The bottom 13B of the front panel 13 is then pressed home against the end of the rack base 17 to cause the card to pivot about the point 16 to thus bring the socket 11 into electrical mating engagement with the pins 10 on the bus 7. This is achieved by lateral upward movement of these two members with respect one another, as indicated by the arrow Y in FIG. 8, only the front portion of the lower edge of the card then being in contact with the bottom track 12B.
Thus the way in which a unit 5 is inserted into an operative position within the rack 1 is first by a sliding movement followed by a pivotal movement.
A specific function module (not shown) can then be slid in from the other side of the rack so that a multi-socket connector on the rear of the module 6 engages the pins of a DIN multi-pin connector 17 to make electrical contact with the card 14 and indirectly with the bus 6 through the socket 11 and the pins 10.
The specific function modules slide or plug into the front of the rack enabling easy replacement by the user in the event of failure. In this embodiment the specific function module carries all the active circuitry. The connector unit 5 slides into the rear of the rack 1 and provides the means for connecting the specific function module to other equipment through plugs and sockets 18 (see FIGS. 1 to 4) The unit 5 also provides an interconnection from the specific function module to the bus 6. The connector unit 5 is essentially a passive interface although some versions are designed to contain active circuitry.
The drawings represent only one specific embodiment of the invention. Variations can be made within the general concept of a two-stage movement for bringing the unit into electrical contact with the bus and more particularly with the general concept of having the two-part movement consisting initially of a sliding movement followed by a pivotal movement.
As indicated earlier the present invention is particularly suitable for incorporation in modular equipment used in the transmission of analogue and digital broadcasting signals, such units being typically video switchers, audio distribution amplifiers and video distribution amplifiers.
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|Citing Patent||Filing date||Publication date||Applicant||Title|
|US5649224 *||Jan 26, 1993||Jul 15, 1997||Intel Corporation||Integrated circuit card having contacts along the side rails and method for transferring information using the contacts|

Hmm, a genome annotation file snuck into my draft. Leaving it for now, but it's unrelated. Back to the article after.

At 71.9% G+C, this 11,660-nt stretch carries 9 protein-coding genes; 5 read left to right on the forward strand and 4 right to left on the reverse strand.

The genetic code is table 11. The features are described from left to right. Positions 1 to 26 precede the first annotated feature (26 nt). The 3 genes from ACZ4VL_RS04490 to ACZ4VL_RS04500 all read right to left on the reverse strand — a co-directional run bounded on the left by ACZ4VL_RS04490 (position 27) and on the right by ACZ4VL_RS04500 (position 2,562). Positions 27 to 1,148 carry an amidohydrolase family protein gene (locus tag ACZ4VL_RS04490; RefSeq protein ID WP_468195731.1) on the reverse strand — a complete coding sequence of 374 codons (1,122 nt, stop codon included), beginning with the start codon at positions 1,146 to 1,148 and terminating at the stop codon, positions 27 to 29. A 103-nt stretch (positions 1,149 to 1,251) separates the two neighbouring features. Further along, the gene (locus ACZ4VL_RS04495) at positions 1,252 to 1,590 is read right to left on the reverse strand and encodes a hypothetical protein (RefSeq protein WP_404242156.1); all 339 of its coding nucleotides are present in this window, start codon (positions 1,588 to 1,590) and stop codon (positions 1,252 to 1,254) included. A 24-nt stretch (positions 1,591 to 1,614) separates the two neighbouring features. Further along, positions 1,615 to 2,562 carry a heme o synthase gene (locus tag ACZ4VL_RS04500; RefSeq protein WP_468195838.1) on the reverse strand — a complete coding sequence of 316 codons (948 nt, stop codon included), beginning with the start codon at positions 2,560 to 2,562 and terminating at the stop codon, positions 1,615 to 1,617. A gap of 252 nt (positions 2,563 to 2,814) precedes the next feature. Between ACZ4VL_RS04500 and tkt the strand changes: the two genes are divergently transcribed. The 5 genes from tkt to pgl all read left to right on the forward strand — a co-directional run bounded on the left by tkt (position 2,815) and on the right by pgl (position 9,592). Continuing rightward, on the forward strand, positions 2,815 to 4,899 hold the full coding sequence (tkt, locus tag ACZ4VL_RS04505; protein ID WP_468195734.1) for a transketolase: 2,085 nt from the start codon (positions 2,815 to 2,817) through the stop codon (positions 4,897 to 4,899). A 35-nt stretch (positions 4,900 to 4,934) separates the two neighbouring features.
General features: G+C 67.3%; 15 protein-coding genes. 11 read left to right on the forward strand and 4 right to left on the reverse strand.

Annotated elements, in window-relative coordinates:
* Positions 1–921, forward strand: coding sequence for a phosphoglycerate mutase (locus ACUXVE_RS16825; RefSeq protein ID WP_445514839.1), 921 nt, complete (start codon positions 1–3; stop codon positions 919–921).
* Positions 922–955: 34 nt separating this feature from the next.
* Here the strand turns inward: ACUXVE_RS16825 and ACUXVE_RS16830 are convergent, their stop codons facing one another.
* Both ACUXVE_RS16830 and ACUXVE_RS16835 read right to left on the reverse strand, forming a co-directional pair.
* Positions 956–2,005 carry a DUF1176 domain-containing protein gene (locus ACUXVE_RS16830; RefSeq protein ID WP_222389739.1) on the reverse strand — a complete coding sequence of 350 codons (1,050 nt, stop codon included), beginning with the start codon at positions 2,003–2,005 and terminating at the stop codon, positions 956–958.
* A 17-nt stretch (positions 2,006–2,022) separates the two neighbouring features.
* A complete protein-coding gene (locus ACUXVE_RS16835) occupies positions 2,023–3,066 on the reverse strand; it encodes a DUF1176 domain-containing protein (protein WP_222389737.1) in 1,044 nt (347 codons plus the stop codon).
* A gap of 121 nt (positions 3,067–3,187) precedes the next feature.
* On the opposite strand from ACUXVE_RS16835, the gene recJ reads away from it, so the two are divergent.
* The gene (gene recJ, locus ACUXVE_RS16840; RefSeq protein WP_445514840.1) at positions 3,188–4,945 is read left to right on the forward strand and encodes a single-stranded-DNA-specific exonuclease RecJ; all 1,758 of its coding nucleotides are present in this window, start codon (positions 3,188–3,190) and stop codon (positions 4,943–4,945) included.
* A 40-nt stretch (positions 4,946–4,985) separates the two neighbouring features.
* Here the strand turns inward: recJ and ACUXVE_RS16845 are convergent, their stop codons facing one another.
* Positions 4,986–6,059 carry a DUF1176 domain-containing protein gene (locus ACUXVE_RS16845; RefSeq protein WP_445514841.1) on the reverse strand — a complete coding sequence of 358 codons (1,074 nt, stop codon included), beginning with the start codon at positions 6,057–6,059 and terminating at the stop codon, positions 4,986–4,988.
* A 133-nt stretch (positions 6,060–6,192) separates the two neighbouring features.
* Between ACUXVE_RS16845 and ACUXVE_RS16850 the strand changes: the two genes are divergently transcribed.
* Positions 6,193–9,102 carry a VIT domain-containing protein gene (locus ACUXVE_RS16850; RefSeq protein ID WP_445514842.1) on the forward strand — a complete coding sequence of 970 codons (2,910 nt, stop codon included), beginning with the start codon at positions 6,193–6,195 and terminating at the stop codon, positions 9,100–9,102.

|US5751559 *||Oct 8, 1996||May 12, 1998||International Business Machines Corporation||Apparatus for inserting PC cards having recessed guide paths with multiple levels in the guide paths|
|US5868585 *||Dec 13, 1996||Feb 9, 1999||International Business Machines Corporation||System and method for inserting circuit boards in tight spaces|
|US6053760 *||Jun 5, 1998||Apr 25, 2000||International Business Machines Corporation||Universal device for mounting circuit cards in a computer or like electrical machine|
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|US6373712||Jun 5, 1998||Apr 16, 2002||International Business Machines Corporation||Device for inserting circuit cards into electrical machines|
|US8900004||Aug 15, 2011||Dec 2, 2014||International Business Machines Corporation||Slim line mechanism|
|US20040022045 *||Aug 1, 2003||Feb 5, 2004||Nec Corporation||Card-mounting rack for electronic part-mounting cards|
|CN1332283C *||May 4, 1999||Aug 15, 2007||惠特克公司||Holder of processor module|
|U.S. Classification||439/377, 439/64|
|International Classification||H01R12/50, H05K7/14|
|Cooperative Classification||H05K7/1418, H05K7/1449, H01R23/6873|
|European Classification||H05K7/14D2, H01R23/68D, H05K7/14G3C|
|Jun 21, 1993||AS||Assignment|
Owner name: AVITEL ELECTRONICS LTD., ENGLAND
Free format text: ASSIGNMENT OF ASSIGNORS INTEREST;ASSIGNOR:TRELEAVEN PAUL J.;REEL/FRAME:006603/0760
Effective date: 19930609
|Aug 12, 1998||REMI||Maintenance fee reminder mailed|
|Nov 19, 1998||SULP||Surcharge for late payment|
|Nov 19, 1998||FPAY||Fee payment|
Year of fee payment: 4
|Jun 11, 2002||REMI||Maintenance fee reminder mailed|
|Nov 22, 2002||LAPS||Lapse for failure to pay maintenance fees|
|Jan 21, 2003||FP||Expired due to failure to pay maintenance fee|
Effective date: 20021122